Coal Expansion in Montana Hinges on Election Results
Underneath Montana lies an estimated $1.5 trillion of coal, but with uncertainty about future environmental rules, investors are wary about opening new mines in the rugged Western U.S. state.
Many say a big boost to Montana coal production can only follow November's national election, when a new president could lead the way in clarifying environmental laws and encouraging cleaner coal technology. Montana ends the long U.S. state-by-state presidential primary process Tuesday.
"Nothing is going to happen until we have a carbon law, that's the bottom line," Montana Gov. Brian Schweitzer told Reuters. "It needs a new president."
"But what's happening right now is the partnerships are being formed, the capital is being raised, the coal is being acquired, so everybody is ready to move as soon as we have a carbon law."
The state produced 43.4 million tons of coal in 2007, up 3.7 percent on the year, the biggest growth rate of any state. That output is just a tenth of that in neighboring Wyoming, where coal is generally easier to extract and transport.
Yet Montana, which borders Canada, sits on America's greatest coal reserves: 120 billion tons, worth about $1.5 trillion at current prices, according to Jay Gunderson, a research geologist at the Montana Bureau of Mines and Geology.
"Coal demand is up all over the world," said John O'Laughlin, Westmoreland Coal Company's vice president, coal operations. "With the price for a barrel of oil, there's a lot of interest in Montana coal. But we've got to figure out a way to sequester the CO2. That's what is holding us back."
The company's 34-year-old Absaloka mine in southeast Montana reached a record 7.35 million tons output last year. In 2009, it plans to expand into adjacent Crow Indian reservation land for the first time.
All the presidential candidates back an expansion of some form of coal using more environmentally friendly technology.
"We're sitting on the world's largest supply of energy in our coal resources," presumed Republican nominee Sen. John McCain said recently. "That has to be one of the fundamental components of energy independence."
Among the Democrats, Sen. Barack Obama has said he would increase resources for commercialization and development of low-emission coal plants, and Sen. Hillary Clinton has called on industry to implement clean coal technology.
"It has been kind of refreshing to hear Hillary and Obama talk about clean coal," Westmoreland's O'Laughlin said. "There is at least a glimmer of acceptance."
Carbon Dioxide Still A Worry
Montana has not opened a new coal mine in decades.
"Companies are reluctant to invest billions of dollars in infrastructure not knowing what the government is going to do about CO2," said Gunderson at the Bureau of Mines and Geology.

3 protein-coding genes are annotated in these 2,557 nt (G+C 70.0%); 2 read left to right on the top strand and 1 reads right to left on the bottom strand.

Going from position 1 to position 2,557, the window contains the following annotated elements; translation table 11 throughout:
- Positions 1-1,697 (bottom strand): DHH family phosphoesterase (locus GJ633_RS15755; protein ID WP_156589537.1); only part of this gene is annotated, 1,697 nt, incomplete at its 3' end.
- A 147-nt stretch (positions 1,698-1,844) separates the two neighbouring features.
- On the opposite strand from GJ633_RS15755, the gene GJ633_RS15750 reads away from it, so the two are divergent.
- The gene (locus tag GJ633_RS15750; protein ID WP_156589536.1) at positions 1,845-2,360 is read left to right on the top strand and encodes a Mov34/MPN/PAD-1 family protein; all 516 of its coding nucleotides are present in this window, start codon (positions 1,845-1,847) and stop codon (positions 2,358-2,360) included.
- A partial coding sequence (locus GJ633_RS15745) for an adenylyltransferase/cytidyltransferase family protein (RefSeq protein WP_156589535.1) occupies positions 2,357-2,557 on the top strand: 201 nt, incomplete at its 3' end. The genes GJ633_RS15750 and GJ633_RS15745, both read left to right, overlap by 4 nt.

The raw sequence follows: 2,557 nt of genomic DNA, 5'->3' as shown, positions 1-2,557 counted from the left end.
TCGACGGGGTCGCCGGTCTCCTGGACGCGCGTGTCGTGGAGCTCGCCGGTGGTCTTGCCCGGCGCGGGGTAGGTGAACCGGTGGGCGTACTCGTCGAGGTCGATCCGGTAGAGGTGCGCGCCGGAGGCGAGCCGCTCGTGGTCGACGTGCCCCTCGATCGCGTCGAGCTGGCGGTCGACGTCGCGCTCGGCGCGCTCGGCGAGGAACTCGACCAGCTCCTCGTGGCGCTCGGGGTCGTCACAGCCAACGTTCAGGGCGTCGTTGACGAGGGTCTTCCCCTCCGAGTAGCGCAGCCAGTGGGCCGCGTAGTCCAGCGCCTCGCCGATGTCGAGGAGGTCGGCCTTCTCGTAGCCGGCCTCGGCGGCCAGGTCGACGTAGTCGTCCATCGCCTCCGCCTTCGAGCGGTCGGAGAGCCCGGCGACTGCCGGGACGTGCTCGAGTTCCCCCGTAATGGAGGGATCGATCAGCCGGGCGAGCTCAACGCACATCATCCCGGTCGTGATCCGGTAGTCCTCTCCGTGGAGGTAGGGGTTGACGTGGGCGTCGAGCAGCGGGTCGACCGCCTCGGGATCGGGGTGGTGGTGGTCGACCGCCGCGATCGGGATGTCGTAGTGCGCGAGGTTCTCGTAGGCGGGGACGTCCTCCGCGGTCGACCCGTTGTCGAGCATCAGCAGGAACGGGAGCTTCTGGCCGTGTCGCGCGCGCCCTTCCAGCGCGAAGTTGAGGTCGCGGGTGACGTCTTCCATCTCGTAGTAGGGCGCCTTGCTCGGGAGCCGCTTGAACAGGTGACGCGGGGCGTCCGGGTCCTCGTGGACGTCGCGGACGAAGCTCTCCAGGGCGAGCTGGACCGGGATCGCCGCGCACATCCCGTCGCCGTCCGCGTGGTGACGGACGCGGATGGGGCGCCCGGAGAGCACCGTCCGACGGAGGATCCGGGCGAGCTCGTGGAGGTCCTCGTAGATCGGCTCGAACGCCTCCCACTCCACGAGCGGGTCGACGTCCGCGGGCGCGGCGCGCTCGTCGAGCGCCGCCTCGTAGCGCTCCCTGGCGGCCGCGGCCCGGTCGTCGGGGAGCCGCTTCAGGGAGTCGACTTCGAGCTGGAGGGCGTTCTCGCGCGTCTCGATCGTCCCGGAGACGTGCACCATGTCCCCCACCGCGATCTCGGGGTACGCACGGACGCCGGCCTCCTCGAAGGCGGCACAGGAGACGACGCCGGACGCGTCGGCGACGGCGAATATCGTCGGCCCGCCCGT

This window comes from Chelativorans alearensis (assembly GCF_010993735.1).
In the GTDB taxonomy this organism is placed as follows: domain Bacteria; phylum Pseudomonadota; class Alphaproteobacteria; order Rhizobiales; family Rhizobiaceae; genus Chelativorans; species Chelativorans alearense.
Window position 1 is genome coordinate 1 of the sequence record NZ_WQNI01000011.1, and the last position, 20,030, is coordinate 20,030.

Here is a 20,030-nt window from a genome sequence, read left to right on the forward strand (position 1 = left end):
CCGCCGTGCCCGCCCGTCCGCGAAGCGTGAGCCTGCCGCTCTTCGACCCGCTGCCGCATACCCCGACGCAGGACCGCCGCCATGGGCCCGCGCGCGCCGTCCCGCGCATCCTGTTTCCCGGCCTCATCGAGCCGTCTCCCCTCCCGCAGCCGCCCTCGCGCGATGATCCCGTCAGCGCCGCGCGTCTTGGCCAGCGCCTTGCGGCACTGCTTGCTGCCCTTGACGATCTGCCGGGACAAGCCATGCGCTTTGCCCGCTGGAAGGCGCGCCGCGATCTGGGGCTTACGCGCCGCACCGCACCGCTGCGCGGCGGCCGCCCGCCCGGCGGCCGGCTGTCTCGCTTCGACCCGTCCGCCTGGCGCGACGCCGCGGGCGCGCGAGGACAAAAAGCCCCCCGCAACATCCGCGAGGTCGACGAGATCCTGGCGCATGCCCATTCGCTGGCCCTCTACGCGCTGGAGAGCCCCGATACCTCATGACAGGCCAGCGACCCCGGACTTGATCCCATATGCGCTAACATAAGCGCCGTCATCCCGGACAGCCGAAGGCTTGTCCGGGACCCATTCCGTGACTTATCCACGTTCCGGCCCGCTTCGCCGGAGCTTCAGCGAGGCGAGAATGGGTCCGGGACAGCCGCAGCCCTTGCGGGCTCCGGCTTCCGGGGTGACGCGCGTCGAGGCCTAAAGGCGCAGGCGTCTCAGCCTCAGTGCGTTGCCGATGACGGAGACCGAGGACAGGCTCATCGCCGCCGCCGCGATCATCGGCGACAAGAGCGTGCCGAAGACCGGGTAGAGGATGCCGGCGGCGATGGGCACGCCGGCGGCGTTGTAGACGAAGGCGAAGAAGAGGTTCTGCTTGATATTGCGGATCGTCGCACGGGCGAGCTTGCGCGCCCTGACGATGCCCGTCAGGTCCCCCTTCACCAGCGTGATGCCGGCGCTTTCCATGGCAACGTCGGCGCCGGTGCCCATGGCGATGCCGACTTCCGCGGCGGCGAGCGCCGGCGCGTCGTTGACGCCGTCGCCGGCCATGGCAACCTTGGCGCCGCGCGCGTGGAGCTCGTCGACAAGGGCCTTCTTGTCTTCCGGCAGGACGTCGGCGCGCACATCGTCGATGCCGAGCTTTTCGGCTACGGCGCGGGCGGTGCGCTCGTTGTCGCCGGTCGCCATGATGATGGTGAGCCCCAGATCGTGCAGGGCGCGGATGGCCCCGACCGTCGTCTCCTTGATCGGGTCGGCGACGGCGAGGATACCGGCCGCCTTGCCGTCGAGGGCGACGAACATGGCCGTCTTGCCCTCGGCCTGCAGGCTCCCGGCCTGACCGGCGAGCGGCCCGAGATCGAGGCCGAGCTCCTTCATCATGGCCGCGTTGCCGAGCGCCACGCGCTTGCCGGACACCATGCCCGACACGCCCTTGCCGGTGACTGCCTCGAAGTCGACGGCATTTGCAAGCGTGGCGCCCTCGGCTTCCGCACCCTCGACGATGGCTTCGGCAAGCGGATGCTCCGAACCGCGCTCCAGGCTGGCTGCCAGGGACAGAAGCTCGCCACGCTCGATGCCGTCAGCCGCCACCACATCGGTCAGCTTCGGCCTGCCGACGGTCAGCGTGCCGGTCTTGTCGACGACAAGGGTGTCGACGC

At Absaloka, a single machine—a dragline excavator that scoops out slabs of rolling countryside to get near the coal—costs $120 million. Elsewhere, workers dynamite sections of earth and expensive trucks with wheels taller than people carry away coal to be crushed in a vast facility before transport.
Great Northern Properties is the largest private holder of U.S. coal reserves with 20 billion tons, mostly in Montana and North Dakota. Chuck Kerr, president of the Houston-based company, said the nation will eventually tap Montana's coal.
"It's not a matter of if, it's a matter of when," he said in an interview. "The silent majority back coal development because it's a very cheap source of fuel."
Gov. Schweitzer has long championed Fischer-Tropsch technology to convert coal into liquid fuels that can be burned in a greener way than traditional coal, but no one has yet invested the many billions needed for such a plant.
"It is incredibly expensive to deploy," Kerr said.
But there are signs of other new projects.
John DeMichiei, president and CEO of Bull Mountain Coal Mining, expects to get private financing by July 15 for what he said could be the largest underground coal mine in the world, located 35 miles north of Billings, Montana.
"It takes extreme capital investment," he said. "With these sales prices starting to at least support this type of capital investment, I think you will see more investment in Montana in terms of coal."
DeMichiei hopes to begin large-scale production at Bull Mountain by September 2009, with production of 14 million tons a year. The mine, with 430 million tons in reserve, now produces just 40,000 tons a month, he said in an interview.
The company's main investor is Airlie Group of Greenwich, Connecticut. "We are in discussions with a number of parties to get the mine fully financed and build a railroad and get it to be one of the largest long wall mines in the United States, if not the largest," Airlie Managing Director Andy Dwyer said.
But he added: Wyoming's "Powder River Basin has established rail lines and transportation hubs and the ability to substantially expand. So if there isn't going to be any substantial increase in demand then quite frankly the Powder River Basin can meet a good deal of that demand."
Schweitzer said despite its greater reserves and plans for expansion, Montana may never surpass Wyoming in production. "The world of hydrocarbons will be over and we'll still have 90 percent of our coal in the ground," he predicted.
"Wind and solar and hydrogen -- they'll be the energy sources of the future. Forty, 50 years from now hydrocarbons won't be an energy source of any large quality."